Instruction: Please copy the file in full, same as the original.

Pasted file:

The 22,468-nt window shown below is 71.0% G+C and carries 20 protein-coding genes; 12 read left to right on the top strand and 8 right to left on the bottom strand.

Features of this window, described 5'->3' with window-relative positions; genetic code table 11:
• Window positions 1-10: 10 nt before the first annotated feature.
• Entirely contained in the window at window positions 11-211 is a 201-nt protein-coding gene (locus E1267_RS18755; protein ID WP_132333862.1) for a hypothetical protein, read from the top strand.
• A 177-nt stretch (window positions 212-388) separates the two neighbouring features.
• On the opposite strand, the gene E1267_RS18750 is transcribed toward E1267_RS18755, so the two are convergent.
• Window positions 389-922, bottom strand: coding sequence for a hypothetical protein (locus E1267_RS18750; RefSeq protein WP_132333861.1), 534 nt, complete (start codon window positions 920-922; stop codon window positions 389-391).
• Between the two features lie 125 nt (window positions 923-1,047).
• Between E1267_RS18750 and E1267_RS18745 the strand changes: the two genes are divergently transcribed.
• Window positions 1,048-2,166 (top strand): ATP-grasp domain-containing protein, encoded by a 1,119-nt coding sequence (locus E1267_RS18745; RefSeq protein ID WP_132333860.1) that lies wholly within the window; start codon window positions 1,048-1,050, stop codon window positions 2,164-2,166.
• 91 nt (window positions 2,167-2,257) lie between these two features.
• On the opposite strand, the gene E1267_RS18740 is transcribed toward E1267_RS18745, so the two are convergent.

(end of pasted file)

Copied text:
The 22,468-nt window shown below is 71.0% G+C and carries 20 protein-coding genes; 12 read left to right on the top strand and 8 right to left on the bottom strand.

Features of this window, described 5'->3' with window-relative positions; genetic code table 11:
• Window positions 1-10: 10 nt before the first annotated feature.
• Entirely contained in the window at window positions 11-211 is a 201-nt protein-coding gene (locus E1267_RS18755; protein ID WP_132333862.1) for a hypothetical protein, read from the top strand.
• A 177-nt stretch (window positions 212-388) separates the two neighbouring features.
• On the opposite strand, the gene E1267_RS18750 is transcribed toward E1267_RS18755, so the two are convergent.
• Window positions 389-922, bottom strand: coding sequence for a hypothetical protein (locus E1267_RS18750; RefSeq protein WP_132333861.1), 534 nt, complete (start codon window positions 920-922; stop codon window positions 389-391).
• Between the two features lie 125 nt (window positions 923-1,047).
• Between E1267_RS18750 and E1267_RS18745 the strand changes: the two genes are divergently transcribed.
• Window positions 1,048-2,166 (top strand): ATP-grasp domain-containing protein, encoded by a 1,119-nt coding sequence (locus E1267_RS18745; RefSeq protein ID WP_132333860.1) that lies wholly within the window; start codon window positions 1,048-1,050, stop codon window positions 2,164-2,166.
• 91 nt (window positions 2,167-2,257) lie between these two features.
• On the opposite strand, the gene E1267_RS18740 is transcribed toward E1267_RS18745, so the two are convergent.